When people are not from the Northeast, they often have a misconception of what rural life is like in this part of the country. They tend to think of the big cities, but overlook the vast amount of farmland that is some of the finest in America.

Many people have no idea of the dairy production, orchards and vineyards, the diversity in vegetable production or even the maple and equine operations that dot the countryside. Farming is vitally important to the rural economies in New York and across New England, and that is why the president of American Farm Bureau Federation (AFBF) spent a few days earlier this summer to get a firsthand look at what is happening here, so he can spread the news.

Zippy Duvall was elected to his new position in January after previously serving as president of Georgia Farm Bureau. He has a poultry and beef operation in his home state, but now spends much of his time in Washington, D.C., and traveling the country to learn about the issues affecting farmers.

This was his first real foray into New York agriculture, and he dove in headfirst. His tour took him throughout central New York and the Finger Lakes, into the Southern Tier and across the western part of the state.

“All the issues may be the same across the country, but they may affect us so differently in the regions,” Duvall said. “And everyone has a story to tell how that affects them in their region. It is important for me to know that firsthand.”

With New York Farm Bureau President Dean Norton as his guide, the pair kicked things off with a roundtable discussion with winery owners where they discussed trade and border issues. He had dinner with county farm bureau leaders from throughout New York. They told stories of problems with regulations, the impact of the $15 minimum wage in New York and concerns about food labeling.

His tour took him through Cornell University where he met with leaders in the College of Animal and Life Sciences, saw the latest agricultural research happening at the Geneva Experiment Station and visited numerous family farms to discuss things like immigration, environmental regulations and food safety. It was an effort to better educate himself so he can educate policymakers.

“If I go up on [Capitol] Hill and talk to a congressman or senator and it’s about regulation, I need to know how those regulations are affecting farmers and ranchers in New York. I can testify to that and say I have been there, talked to them. That is a valuable thing for me to carry with me when I do this job,” Duvall said.

But he also needs the backup of farm bureau members. Often when there is a call to action on an important issue, farmers have a tendency to put it off until later. As a farmer, he understands that farmers are busy with a lot on their minds, and it’s easy to forget about making that phone call to an elected official or sending an email to the state Capitol. He said that thinking must change, especially as groups like Humane Society of the United States, AARP and others can generate millions of responses quickly to Capitol Hill. The farm bureau must be able to keep up or it will be left behind.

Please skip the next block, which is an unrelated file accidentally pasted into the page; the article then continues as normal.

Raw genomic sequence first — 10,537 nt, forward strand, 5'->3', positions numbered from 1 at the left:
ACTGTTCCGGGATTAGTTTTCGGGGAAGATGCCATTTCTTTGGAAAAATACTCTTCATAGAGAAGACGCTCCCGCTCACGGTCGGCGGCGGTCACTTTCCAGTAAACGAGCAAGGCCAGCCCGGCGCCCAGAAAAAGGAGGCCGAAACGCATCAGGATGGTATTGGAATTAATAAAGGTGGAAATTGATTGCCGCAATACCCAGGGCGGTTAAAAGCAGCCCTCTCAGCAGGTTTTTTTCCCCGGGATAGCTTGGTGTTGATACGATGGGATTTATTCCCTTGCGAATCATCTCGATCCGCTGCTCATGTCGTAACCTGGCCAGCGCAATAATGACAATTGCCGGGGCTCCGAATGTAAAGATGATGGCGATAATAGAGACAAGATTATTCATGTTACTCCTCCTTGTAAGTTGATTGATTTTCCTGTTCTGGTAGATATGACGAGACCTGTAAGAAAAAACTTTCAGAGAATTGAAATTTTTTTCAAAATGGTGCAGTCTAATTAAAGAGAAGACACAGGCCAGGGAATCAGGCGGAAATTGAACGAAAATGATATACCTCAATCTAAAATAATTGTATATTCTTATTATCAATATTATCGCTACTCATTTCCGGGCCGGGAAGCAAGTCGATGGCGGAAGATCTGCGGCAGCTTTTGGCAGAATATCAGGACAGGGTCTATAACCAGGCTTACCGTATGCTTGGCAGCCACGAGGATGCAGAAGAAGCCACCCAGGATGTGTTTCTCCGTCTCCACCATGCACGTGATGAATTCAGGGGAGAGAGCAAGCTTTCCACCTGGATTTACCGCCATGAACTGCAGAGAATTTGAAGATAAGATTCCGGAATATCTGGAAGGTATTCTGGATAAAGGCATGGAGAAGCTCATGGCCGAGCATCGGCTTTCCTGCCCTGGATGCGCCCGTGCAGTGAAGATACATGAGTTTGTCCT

“That is when we become successful and that’s when we move the needle and make our lives in rural America better,” he said.

It isn’t just public policy that he is concerned about, but also public perception. Unlike any time in recent memory, consumers are taking a more active role in learning about the food they’re eating, where it comes from and how it is grown.

While some of the discussion, particularly in social media, can be critical of farming, Duvall said we need to move beyond being offended.

“We need to look at it as an opportunity,” he said.

He encouraged farmers he met on his tour to take a more active role in sharing their stories. He says there is no better place to do that than in our rural communities, where farmers work and live. They should be discussing this with their neighbors and looking for opportunities to get in front of an audience. That is a strength of a farm bureau that can sponsor a Future Farmers of America group or booster club event. They can get in front of a civic club and talk about their farm and production methods.

“What I have discovered all across America is public opinion is just as important as public policy,” Duvall said. “Farm bureau has spent almost 100 years promoting our policy, and now we have to realize that there is something just as important and that is what the public thinks about us.”

Duvall said he was in awe of the beautiful scenery in New York and impressed with the farms and innovation taking place. He was moved and overwhelmed by the people he met. Farmers in the Northeast aren’t much different from their counterparts across the country. They all care passionately about what they do and the care they take doing it, and he is happy to share those stories with people who may not realize what they have going for them and working against them in the region.

“I look forward to working hard for the farms and ranchers in this state and across America. It is a privilege and an honor, and I take it very seriously,” he said.


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